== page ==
World Baseball Softball Confederation (WBSC)


April 9, 2013


Baseball, Softball Leadership heads to Tokyo to Launch the 2020 Olympics Campaign and Ratify Historic New Constitution in Line with Pledge to IOC

LAUSANNE (SWITZERLAND) – The table has been set for the campaign to return baseball and softball to the Olympic Games. A historic milestone is expected to be reached in Tokyo this week when the International Baseball Federation (IBAF) convenes its congress in the Japanese capital.

The Congress will see the constitutional birth of a new combined baseball and softball federation in a bid for Olympic reinstatement, and has the makings to be the most significant marker in international baseball and softball sporting history.

With IBAF President and new World Baseball Softball Confederation (WBSC) Co-President Riccardo Fraccari presiding over the Congress-and ISF President and WBSC Co-President Don Porter leading a delegation of softball representatives-the Congress will act to ratify the new Constitution governing the World Baseball Softball Confederation (WBSC).

This will finalize a long and detailed process to meet the stringent criteria of the International Olympic Committee (IOC) whereby the two independent and recognized international federations currently governing baseball and softball shall merge into a single international federation.

‘This is about far more than simply ratifying a legal document,’ said Fraccari. ‘This is a major achievement in a two-year campaign that embodies the dreams of millions of men and women, and boys and girls around the world-from the professional leagues to the grassroots level-who want to play for their country in the Olympic Games, the pinnacle of sporting excellence.’

The Tokyo Congress follows the recent successful World Baseball Classic (WBC) final in San Francisco, which broke all attendance, broadcast, viewing and commercial records for the event. The WBC was a showcase for the increasing popularity of the sport and boosted efforts by baseball and softball officials and professional leagues to grow and globalize the game, especially for young people in parts of the world where there are limited options to play Olympic team sports.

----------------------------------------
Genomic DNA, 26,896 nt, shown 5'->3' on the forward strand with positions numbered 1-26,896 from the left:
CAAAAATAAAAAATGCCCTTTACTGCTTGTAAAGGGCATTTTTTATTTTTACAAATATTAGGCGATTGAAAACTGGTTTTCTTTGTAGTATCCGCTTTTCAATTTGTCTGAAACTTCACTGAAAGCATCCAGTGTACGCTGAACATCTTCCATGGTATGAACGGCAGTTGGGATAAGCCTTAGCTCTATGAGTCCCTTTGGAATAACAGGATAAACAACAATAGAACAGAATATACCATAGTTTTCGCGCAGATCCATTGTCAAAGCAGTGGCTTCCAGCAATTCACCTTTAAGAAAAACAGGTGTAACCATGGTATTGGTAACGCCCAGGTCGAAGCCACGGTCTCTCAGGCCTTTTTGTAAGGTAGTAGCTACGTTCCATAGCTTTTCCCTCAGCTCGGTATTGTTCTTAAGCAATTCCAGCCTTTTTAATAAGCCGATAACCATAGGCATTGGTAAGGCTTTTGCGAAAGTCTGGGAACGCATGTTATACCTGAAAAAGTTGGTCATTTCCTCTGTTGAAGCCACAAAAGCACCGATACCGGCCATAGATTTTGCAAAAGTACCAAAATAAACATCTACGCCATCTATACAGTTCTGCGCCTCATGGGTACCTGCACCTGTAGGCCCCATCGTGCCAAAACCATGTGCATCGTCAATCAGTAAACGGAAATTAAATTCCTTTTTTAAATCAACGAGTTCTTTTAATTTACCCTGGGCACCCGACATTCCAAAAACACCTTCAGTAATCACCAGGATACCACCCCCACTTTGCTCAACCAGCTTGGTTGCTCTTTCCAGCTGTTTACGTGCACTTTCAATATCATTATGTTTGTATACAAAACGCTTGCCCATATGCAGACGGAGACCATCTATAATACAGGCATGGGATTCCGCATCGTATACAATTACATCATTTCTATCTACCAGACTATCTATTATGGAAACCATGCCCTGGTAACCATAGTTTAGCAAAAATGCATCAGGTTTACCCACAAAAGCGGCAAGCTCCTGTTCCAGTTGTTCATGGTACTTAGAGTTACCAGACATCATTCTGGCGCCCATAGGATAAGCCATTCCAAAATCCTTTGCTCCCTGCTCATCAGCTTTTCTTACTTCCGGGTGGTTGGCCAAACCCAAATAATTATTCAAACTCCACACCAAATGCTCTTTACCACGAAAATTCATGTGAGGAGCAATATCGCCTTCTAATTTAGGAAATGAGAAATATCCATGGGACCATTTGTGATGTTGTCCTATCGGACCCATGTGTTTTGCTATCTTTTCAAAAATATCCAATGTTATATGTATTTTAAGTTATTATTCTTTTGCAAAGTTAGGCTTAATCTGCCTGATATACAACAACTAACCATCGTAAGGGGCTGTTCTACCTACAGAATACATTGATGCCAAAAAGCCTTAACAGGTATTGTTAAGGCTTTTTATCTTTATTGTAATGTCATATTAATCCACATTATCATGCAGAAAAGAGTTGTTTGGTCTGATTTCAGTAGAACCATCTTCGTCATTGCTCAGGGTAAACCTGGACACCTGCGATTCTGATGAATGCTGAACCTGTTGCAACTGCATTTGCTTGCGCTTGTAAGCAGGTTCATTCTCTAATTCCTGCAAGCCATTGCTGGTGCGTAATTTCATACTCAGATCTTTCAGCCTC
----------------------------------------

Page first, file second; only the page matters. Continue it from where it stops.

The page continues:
At the conclusion of the Congress, the World Baseball Softball Confederation is also planning to launch the next phase of its bid leading up to a presentation before the IOC Executive Board at the end of May.

The WBSC will unveil a new campaign logo and theme-and web site-and launch an all-encompassing social media push to drive the many millions of players and supporters of all ages and backgrounds who love their sport and the Olympic Games to join the line up to get baseball and softball back in the Olympic Games.

‘Baseball and softball rank by far as the most followed sport in the world that is not on the Olympic programme today,’ said Porter. ‘And it offers boys and girls everywhere an easy path into a great team sport unlike anything else in the Olympic Games. Even though we have 65 million players today, there’s plenty of room for growth. That’s why this campaign is so important to us.’

‘We’ve really benefited from the invaluable advice and counsel that the Olympic Family offered us,’ Fraccari said, ‘there have been major advancements into giving our sports exceptional appeal in the Olympic format. That’s why we’ve streamlined our tournament and created back-to-back tournaments, which offers full gender equity in the most compelling and exciting TV package we’ve ever put forward.’

‘The explosive potential of baseball-softball captured within the Olympics could lead to tremendous and unparalleled growth,’ said Porter. ‘In fact, we believe baseball and softball can become the next great global game and serve to instill the ideals of Olympism in the lives of many more millions of young, advanced people-and future generations-around the world.’